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Fukushima Effects on Canadians


A magnitude 9.0 earthquake struck on of the coast of Japan, creating an estimated 15-meter-tall tsunami that impacted Japan’s coastline within an hour after the earthquake. The water from the Tsunami ran inland as far as 10 km, resulting in catastrophic damage to cities and communities in its path.

The Fukushima-Daiichi power station, which is a Nuclear Power Plant operated by the Tokyo Electric Power Company (TEPCO), is located on Japan’s coast and was in the path of the Tsunami. Within minutes after the earthquake, the reactors at the plant were shut down in accordance with the safety procedures, however damage from the earthquake had caused the power plant to disconnect from the main Japanese power grid. Backup diesel generators at the plant provided power to cool the reactors after they had been shut down.

When the Tsunami struck the plant, the height of the wave far surpassed the 6-meter high seawall, resulting in a flood at the station. Flooding damaged the diesel generators, leading to loss of power at the site. Cooling of the reactors was no longer possible. The station blackout and loss of cooling is what lead to the subsequent melt-down of the nuclear reactors at the Fukushima Daiichi power plant. The containment system was inadequate, and large amounts of radioactive materials were released into the environment. More than 100,000 people were evacuated from their homes due to the release of radioactive material to the environment.


Despite the scale of the accident that took place, so far no person has received a lethal dose of radiation. [1] While there was release of radioactive substances into the air, it is important to keep separate the health impacts due to the earthquake and tsunami, versus those due to the radiological effects of the meltdown. Often the two are confused. There were more than 15,000 deaths attributed to the earthquake and tsunami and unrelated to the events at the Fukushima reactor. There have been no deaths directly attributed to radiation exposure from the accident at Fukushima.

Japan’s nuclear regulator has estimated that there were 770 PBq if iodine 131 equivalent released into the air and represents a potential increased dose of about 20-50 mSv/yr to local residents, and therefore residents were evacuated from within 30 km of the plant [2]. A comprehensive assessment by the World Health Organization has determined that during the accident there were no short-term deaths caused by radiation exposure. Only six workers [1] were estimated to have received more than 250 mSv (the maximum dose limit allowable for workers at Fukushima during the emergency response. For reference, 500 mSv per year is the international limit for emergency workers [3]) The WHO has concluded that the exposures are low in Japan, and extremely low to neighboring countries around the world. Outside the most affected areas inside the evacuation zone, there is expected to be no increase in cancer risk above the normal background rates. [4]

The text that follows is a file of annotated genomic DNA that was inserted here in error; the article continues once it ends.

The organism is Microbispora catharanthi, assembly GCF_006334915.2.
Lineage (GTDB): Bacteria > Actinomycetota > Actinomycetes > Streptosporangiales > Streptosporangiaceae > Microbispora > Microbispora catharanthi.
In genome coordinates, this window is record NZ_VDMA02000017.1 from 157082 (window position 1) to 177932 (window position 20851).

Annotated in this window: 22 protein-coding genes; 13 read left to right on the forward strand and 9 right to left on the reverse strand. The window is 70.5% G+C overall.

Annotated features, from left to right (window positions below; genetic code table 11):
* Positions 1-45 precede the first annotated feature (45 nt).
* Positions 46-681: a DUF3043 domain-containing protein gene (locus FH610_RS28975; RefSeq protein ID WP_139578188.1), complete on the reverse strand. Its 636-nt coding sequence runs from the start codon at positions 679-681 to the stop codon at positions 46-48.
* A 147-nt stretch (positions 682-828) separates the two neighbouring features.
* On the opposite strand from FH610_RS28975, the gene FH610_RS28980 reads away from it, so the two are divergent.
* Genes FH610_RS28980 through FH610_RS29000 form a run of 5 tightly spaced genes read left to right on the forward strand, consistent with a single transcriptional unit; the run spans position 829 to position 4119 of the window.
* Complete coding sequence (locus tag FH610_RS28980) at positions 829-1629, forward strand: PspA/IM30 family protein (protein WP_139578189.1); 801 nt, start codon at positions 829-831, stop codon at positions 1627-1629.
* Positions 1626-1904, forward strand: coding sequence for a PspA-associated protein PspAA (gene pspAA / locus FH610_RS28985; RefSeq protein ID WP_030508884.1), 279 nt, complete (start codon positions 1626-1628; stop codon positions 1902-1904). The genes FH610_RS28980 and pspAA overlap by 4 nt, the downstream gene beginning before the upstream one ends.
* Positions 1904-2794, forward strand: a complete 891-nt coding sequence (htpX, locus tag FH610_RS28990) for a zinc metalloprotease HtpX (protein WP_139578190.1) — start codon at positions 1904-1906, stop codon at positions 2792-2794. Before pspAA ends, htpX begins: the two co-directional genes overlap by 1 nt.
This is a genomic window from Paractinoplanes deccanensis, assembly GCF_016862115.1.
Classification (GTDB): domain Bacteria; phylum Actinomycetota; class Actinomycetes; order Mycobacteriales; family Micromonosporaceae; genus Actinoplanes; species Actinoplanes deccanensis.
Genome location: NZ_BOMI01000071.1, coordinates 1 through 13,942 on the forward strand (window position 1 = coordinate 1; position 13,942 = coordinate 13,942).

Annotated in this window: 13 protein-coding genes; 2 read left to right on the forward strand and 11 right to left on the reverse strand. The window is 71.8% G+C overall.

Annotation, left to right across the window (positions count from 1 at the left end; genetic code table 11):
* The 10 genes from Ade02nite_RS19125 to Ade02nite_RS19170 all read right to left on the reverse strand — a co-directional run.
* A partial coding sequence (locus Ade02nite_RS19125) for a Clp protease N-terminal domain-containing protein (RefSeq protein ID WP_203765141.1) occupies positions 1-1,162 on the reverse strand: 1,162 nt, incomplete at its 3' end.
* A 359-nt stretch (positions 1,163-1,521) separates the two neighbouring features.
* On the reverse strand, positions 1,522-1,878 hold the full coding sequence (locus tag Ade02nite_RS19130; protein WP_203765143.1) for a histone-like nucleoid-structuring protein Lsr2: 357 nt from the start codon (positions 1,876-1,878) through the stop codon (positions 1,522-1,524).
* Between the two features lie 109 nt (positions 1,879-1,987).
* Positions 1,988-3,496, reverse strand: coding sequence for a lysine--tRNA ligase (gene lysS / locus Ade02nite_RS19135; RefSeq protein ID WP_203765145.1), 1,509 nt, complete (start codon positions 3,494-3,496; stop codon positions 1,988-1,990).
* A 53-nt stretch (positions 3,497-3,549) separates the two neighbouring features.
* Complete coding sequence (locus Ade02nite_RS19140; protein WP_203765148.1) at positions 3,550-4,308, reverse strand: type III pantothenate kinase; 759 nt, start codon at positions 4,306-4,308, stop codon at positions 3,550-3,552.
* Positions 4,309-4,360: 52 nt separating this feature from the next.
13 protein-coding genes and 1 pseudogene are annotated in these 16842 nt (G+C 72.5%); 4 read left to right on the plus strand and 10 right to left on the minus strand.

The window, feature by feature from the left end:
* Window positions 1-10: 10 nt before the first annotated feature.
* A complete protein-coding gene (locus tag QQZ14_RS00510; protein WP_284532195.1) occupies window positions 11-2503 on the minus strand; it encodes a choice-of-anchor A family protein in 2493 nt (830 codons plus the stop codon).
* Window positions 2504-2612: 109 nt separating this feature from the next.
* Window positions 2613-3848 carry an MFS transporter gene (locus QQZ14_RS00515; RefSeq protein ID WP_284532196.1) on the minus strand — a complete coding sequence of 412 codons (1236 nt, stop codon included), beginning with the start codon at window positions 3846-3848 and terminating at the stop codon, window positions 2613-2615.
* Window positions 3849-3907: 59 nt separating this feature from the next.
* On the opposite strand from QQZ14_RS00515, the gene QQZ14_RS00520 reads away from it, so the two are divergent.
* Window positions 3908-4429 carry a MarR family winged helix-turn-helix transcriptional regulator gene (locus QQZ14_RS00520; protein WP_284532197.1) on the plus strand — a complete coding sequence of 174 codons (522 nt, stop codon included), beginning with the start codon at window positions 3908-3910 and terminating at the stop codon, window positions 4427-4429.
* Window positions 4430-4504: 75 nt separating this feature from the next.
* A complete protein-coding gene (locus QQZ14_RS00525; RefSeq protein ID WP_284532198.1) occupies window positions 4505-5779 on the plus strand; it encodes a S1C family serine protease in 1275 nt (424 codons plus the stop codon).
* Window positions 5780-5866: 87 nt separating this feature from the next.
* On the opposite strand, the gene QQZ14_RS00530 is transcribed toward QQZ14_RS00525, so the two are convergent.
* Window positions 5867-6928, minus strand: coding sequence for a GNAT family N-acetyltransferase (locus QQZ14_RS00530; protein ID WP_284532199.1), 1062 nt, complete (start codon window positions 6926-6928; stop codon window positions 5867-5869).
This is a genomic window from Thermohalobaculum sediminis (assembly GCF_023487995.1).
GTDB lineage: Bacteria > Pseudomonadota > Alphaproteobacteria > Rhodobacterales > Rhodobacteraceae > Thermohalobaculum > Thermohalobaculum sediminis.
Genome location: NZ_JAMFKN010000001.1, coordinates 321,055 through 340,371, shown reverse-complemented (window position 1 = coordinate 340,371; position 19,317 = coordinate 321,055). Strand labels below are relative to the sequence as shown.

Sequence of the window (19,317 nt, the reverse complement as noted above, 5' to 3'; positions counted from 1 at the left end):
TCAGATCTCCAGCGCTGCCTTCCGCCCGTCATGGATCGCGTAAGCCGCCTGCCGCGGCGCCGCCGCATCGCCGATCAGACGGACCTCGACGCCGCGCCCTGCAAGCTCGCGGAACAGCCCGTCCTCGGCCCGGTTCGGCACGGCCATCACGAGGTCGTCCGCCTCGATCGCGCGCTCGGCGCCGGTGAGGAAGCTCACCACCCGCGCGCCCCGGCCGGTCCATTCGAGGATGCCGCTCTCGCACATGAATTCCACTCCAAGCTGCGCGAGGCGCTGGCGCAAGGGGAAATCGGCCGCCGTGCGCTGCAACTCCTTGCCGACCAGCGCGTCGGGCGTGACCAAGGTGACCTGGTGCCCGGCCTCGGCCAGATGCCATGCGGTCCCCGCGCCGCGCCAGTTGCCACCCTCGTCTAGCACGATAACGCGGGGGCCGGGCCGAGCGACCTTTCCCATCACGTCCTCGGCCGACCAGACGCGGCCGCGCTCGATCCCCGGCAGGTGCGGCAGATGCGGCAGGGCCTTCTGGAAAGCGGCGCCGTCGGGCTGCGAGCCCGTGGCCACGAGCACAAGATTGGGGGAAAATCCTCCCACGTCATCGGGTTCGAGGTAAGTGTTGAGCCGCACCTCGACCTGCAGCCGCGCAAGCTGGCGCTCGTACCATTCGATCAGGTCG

An estimated 100-500 PBq of I-131 and 6-20 PBq of Cs-37 was dispersed into the atmosphere [5]. Most of this was dispersed over the Pacic Ocean and only a fraction landed on the mainland. Discharges to the ocean mainly occurred during the rst month after the accident. There were about 10-20 PBq of I-131 and 3-6 PBq of Cs-137 released into the ocean [5]. At the beginning of April 2011 Cs-137 in water was measured at 68,000 Bq/l, and quickly decreased down to less than 200 Bq/l by the end of April. Concentrations also decreased rapidly with distance from the coast. There is some Cs-137 present in the environment anyway, due to atmospheric weapons testing. The current levels of Cs-137 from Fukushima were measured of the coast of British Columbia [6]. The measurements show levels about 0.001 Bq/l above the background level. For context, the maximum acceptable concentration in drinking water in Canada is 10 Bq/l, which is based on a reference dose of 0.1 mSv/yr. [7]


After the accident at Fukushima, the Canadian Nuclear Safety Commission initiated a review of all major nuclear facilities within Canada. The findings of the investigation show that safety systems at all facilities in Canada are robust to respond to credible external disasters such as earthquakes. [8] The Canadian Food Inspection Agency (CFIA) [9] also implemented enhanced import controls of food arriving from Japan, as well as a sampling and testing strategy for domestic milk and fish of the coast of British Columbia. All the samples tested showed levels below Health Canada’s action levels for radioactive materials.


There have been no adverse health impacts to Canadians due to the Fukushima disaster. The major dispersal of radioactive aerosols occurred in the immediate vicinity of the Fukushima plant, and no radiation doses above background are expected outside of the 30-km evacuation zone. In addition, the concentration of radiation measured in the water of Canada’s coastline has been measured to be significantly less than the acceptable level for drinking water. Health Canada’s radiation monitoring network [10] confirms that the radiation that reached Canada from Fukushima was very small, and poses no risk to Canadians. The CFIA continues to monitor events in Japan and any potential impacts on the Canadian food supply.


[1] (Section 9 a and b)
[7] uideline-technical-document-radiological-parameters.html